By Marybeth Shinn
Homelessness is not intractable.
In my new book with Jill Khadduri, In the Midst of Plenty: Homelessness and What to Do About It (2020, Wiley-Blackwell), we examine research that shows how to end homelessness for people who experience it. We also show how to prevent so many people from reaching the point that they have no alternative to sleeping on the street or in emergency shelters.
In the case of families, it is important to understand that half the children in families that become homeless are 5 or younger. In fact, the age at which a person is most likely to stay in a homeless shelter in the United States is infancy.
Why are so many very young children in homeless shelters? Babies may be a blessing, but they require care that is typically costly, or that takes a parent out of the labor force. Because either choice makes it hard for young families to afford housing, too often they fall into homelessness.
Rates of homelessness drop when children enter elementary school.
Nearly half a million people in U.S. families used homeless shelters in 2017—about the same number as in 2013 and 2007. About a third of all people who use shelters belong to families with children under 17.
Family Options Study
A recent study I co-led with colleagues at Abt Associates, the Family Options Study, showed how to end homelessness for families. Our study, funded by the U.S. Department of Housing and Urban Development and the National Institute of Child Health and Human Development, enrolled nearly 2,300 families we found in homeless shelters in 12 sites throughout the United States.
We randomly assigned the families to four options, provided by 148 different programs. Some of the families in this study simply received the sort of care that communities usually provide, starting with stays in shelter. But three years after enrolling, many of those families were not faring well.
For example, two-fifths of them had used homeless shelters recently, or reported being homeless or living doubled-up in a home with another family because they could not find or afford a place of their own.
One in six families had been separated from a child who had entered a shelter with them.
One in 10 adults reported recent intimate partner violence, and one in 10 indicated they were coping with alcohol dependence or drug abuse. Almost half of families were food-insecure, meaning they had inadequate or inconsistent access to food.
The people reporting these troubling outcomes found their way into a variety of housing and service programs that cost about $41,000 per family over a 37-month period.
Others were randomly assigned to offers of short-term rental subsidies lasting an average of six to eight months, or to longer-term transitional housing programs that provided extensive social services. We determined that they fared little better than the first group.
A Better Way
One program worked much better than the rest: a long-term rental subsidy that held families’ housing costs to 30 percent of their income.
Even though the families who were offered these subsidies did not get special services beyond
housing, they were less likely to experience homelessness again or have to double up. They also were less likely to face food insecurity.
Marybeth Shinn is quoted extensively on Washington, D.C., news website The Hill in an April 10 article explaining the unique vulnerability of the homeless population to the coronavirus pandemic. Read the story at vu.edu/shinn-hill.
Children in families randomly assigned to offers of subsidies were more likely to remain with their parents and less likely to switch schools, to miss school, or to have behavior problems. Their parents reported less domestic violence, psychological distress, and alcohol or drug abuse.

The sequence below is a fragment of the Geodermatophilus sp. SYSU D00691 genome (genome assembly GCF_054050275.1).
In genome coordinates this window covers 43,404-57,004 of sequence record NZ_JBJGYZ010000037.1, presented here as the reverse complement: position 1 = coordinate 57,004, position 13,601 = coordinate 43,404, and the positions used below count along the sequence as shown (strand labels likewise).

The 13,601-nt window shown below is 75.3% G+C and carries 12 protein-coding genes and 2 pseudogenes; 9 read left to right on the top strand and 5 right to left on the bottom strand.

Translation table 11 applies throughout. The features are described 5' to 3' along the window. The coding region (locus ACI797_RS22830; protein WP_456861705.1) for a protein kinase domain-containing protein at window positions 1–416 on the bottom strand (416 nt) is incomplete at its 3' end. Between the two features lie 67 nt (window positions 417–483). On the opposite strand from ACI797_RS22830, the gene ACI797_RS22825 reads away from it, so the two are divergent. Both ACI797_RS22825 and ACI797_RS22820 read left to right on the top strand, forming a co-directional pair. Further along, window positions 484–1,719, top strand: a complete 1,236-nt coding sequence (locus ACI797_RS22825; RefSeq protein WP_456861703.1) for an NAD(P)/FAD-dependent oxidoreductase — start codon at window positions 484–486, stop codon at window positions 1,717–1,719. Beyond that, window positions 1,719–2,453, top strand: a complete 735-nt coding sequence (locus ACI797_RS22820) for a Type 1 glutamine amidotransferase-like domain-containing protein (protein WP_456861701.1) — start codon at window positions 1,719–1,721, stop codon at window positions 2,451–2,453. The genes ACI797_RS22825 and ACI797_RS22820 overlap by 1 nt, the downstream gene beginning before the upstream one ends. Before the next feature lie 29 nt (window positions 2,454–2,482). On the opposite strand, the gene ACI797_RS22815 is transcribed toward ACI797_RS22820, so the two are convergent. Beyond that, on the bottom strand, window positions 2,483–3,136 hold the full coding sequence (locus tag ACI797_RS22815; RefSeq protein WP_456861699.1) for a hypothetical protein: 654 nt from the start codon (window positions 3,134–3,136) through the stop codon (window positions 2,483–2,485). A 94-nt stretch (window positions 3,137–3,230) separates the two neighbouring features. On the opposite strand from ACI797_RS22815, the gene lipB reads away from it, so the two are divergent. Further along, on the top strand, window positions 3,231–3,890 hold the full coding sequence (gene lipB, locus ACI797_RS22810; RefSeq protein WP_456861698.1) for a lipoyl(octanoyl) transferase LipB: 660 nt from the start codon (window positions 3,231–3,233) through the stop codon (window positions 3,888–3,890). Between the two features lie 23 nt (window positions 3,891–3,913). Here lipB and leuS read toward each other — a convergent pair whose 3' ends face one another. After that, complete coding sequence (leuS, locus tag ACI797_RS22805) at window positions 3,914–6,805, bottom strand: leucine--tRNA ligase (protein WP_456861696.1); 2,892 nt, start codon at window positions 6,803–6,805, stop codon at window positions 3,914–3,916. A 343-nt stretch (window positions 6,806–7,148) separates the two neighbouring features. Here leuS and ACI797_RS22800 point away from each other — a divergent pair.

That is, housing subsidies reduced problems that sometimes can cause family homelessness— even without special services like case management or counseling. The one downside we detected was that the adults, mostly parents with young children, were a little less likely to be employed.
The housing and service programs the four groups used cost similar amounts. The long-term subsidies cost about 9 percent more for that group than the usual services offered to the other group. Transitional housing also cost slightly more. The short-term subsidies cost about 9 percent less.
The solutions are a little different for other groups, but they all start with affordable housing. For example, supportive housing—affordable housing with services under individual control—ends homelessness for people with serious mentalmillnesses and other disabilities.
The fact that the country has nearly halved homelessness among veterans shows what can be done when we devote the necessary energy and resources. For starters, we could invest in more of the long-term rental subsidies our study found effective for ending family homelessness.
The need for affordable housing is vast. There is no county in the United States where a full-time year-round minimum-wage worker can afford the rent for a modest two-bedroom apartment. And only in 18 counties in the entire country can a worker afford a modest one-bedroom apartment—using HUD’s standard that housing should consume only 30 percent of income.
Providing enough long-term subsidies for all who need them would cost $31 billion more than current levels of spending on rental subsidies per year, but still less than 1 percent of U.S. federal spending. Our book evaluates dozens of additional ideas—like zoning reform and improvements to the safety net—to make housing more affordable.
The United States has the resources, if we choose to use them.
Marybeth Shinn is Cornelius Vanderbilt Professor of Human, Organizational and Community Development at Peabody. A version of this article was originally published by The Conversation Sept. 17, 2019. You can find it at vu.edu/shinn-research.